You need to test, we're here to help.

You need to test, we're here to help.

31 August 2020

Fundamentals of Power Integrity: Characterizing PDN Noise

Figure 1. Noise tolerances for embedded system
components are becoming ever tighter.
Power integrity concerns maintaining the quality of power from generation to consumption in an embedded system. “Good” power integrity could be defined as having noise levels that are within tolerance. This short series will focus on characterizing noise on your power delivery network (PDN), with the goal of knowing where you must adjust your design to meet those tolerances.

Why do we care about voltage rail noise? As electronic designs strive for ever lower power consumption, power rails already carry very low voltages, often 1 V or less. Components like RF receivers, ADCs and DACs can be affected by noise of less than 1% of the rail value (Figure 1). This means noise tolerances can be as tight as single-digit millivolts, which is why power integrity takes up considerable validation time in labs.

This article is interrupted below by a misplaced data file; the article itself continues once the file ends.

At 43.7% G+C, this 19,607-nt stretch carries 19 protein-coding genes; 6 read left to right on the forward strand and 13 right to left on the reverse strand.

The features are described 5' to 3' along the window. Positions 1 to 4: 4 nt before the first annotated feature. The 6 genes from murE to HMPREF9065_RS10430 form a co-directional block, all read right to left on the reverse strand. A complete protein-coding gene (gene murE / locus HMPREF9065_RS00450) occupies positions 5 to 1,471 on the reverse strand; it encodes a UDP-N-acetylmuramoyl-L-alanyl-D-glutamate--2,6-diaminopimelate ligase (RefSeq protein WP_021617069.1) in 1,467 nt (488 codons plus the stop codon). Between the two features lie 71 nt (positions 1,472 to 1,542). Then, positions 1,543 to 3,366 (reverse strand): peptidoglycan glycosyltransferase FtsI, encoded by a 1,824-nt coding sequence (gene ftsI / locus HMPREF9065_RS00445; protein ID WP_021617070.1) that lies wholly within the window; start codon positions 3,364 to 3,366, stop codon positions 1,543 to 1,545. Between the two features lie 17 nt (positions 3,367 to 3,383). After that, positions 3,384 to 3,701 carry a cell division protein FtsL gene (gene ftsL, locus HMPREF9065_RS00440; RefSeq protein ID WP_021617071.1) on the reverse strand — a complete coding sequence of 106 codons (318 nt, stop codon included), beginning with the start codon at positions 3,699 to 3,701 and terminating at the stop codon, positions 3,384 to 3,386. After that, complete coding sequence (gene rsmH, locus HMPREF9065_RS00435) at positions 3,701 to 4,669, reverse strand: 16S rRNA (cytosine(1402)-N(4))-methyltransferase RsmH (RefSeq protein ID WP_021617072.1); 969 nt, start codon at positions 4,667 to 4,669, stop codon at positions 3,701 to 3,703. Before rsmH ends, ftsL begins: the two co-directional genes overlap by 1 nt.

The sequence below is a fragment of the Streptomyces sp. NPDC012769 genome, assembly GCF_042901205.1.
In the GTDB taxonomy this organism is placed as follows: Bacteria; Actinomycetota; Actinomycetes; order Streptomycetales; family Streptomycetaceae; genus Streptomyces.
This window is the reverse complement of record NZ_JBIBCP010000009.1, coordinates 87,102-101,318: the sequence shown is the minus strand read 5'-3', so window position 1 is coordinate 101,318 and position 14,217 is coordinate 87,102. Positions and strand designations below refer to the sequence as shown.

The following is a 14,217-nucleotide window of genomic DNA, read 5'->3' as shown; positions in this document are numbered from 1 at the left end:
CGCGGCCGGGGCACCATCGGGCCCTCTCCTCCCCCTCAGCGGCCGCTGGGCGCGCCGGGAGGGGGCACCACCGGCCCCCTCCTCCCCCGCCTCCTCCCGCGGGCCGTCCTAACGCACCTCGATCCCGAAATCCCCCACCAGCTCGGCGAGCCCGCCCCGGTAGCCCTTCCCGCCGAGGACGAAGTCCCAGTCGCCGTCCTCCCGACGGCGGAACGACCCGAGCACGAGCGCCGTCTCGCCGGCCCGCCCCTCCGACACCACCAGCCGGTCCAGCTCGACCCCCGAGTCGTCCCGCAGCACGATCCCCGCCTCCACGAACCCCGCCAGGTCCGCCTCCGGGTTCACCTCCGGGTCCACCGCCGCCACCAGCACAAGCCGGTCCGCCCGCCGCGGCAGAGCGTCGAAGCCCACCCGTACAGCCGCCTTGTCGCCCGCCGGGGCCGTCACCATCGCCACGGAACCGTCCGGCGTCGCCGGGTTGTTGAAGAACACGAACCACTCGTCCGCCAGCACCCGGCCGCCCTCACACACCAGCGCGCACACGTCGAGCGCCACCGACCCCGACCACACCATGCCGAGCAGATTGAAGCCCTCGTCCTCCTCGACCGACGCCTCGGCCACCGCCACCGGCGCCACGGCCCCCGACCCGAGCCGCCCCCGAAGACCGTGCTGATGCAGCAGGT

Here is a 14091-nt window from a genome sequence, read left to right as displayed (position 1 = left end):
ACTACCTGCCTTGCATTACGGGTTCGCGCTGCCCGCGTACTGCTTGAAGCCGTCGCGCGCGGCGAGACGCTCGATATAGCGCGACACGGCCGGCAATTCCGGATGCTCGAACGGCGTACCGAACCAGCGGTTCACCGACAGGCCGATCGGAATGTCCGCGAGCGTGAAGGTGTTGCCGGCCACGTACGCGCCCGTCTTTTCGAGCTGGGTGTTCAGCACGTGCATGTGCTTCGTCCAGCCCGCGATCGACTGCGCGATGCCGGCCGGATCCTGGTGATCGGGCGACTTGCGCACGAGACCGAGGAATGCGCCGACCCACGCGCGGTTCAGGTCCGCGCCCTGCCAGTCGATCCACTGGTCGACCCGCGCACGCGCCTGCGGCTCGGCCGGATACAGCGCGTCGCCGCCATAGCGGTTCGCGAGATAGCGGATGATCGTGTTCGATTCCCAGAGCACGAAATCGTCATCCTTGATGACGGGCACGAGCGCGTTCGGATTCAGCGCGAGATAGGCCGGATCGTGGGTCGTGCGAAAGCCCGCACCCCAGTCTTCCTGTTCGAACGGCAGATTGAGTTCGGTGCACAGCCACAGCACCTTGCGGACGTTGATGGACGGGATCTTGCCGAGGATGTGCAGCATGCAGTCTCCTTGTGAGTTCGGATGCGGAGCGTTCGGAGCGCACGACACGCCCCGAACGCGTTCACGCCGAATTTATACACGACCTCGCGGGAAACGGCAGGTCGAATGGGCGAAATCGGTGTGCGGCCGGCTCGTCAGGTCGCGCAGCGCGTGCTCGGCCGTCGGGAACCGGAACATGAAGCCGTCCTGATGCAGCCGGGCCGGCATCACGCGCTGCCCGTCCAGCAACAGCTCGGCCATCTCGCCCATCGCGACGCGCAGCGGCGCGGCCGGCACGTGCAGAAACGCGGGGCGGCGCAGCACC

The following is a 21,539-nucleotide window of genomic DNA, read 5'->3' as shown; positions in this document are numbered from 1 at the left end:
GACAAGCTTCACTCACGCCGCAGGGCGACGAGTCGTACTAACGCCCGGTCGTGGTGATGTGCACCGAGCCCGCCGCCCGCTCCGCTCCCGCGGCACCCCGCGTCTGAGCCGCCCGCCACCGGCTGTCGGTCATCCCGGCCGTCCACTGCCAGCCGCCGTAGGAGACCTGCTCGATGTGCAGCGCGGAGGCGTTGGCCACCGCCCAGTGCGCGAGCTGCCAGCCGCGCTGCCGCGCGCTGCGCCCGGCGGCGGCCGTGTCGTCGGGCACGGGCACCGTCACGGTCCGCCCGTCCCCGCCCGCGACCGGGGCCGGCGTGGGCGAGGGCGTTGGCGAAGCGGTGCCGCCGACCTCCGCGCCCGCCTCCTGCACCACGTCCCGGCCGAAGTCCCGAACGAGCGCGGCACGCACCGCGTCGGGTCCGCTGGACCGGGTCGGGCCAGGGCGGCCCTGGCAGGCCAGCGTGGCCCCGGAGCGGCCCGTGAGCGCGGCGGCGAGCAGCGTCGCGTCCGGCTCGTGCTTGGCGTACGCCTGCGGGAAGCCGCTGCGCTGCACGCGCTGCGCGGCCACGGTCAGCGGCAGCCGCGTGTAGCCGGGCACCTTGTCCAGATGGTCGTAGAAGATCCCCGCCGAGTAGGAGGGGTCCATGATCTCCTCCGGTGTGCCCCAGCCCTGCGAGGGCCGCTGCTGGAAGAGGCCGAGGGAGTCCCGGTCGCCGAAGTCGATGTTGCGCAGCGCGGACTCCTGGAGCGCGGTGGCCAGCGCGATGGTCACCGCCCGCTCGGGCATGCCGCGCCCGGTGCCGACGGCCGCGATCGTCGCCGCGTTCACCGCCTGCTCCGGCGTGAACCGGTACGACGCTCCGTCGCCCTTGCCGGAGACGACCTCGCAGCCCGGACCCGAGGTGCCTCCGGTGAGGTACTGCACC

24 August 2020

How to Connect the Returns to an Unshielded Twisted Pair

Figure 1. Three options for connecting a TDR to a UTP.
During a recent webinar, Dr. Eric Bogatin was asked several questions about how to measure unshielded twisted pairs (UTPs), which are differential pairs with no return path. Here is his answer to one of the questions. For more information, check out the whole webinar on Differential Pairs with No Return Paths.

Q: For the UTP measurement, do you need to connect the SMA connector shield grounds together?

A: Yes. It’s very important to make sure the grounds are connected at the cable connectors.

There are really three ways the connections can be made from a differential TDR to the UTP cable. These three options are shown clockwise from left to right in Figure 1.

03 August 2020

How to Choose Between the 50 Ohm Input and the 1 Mega-ohm Input

Dr. Eric Bogatin

Fast buffered signal over a 1 megaohm input, and same signal over 50 ohm input
Figure 1. The same signal from a fast-buffer driver
measured with a 1-meter, 50 ohm cable with
1 megaohm input to the scope, and
same cable with 50 ohm input to the scope.
When every oscilloscope has both a 50 ohm input and a 1 megaohm input, how do you choose which one to use? Here are my recommendations for when each input should be used. 

For additional information on this topic, check out my webinar on What Every Oscilloscope User Needs to Know About Transmission Lines.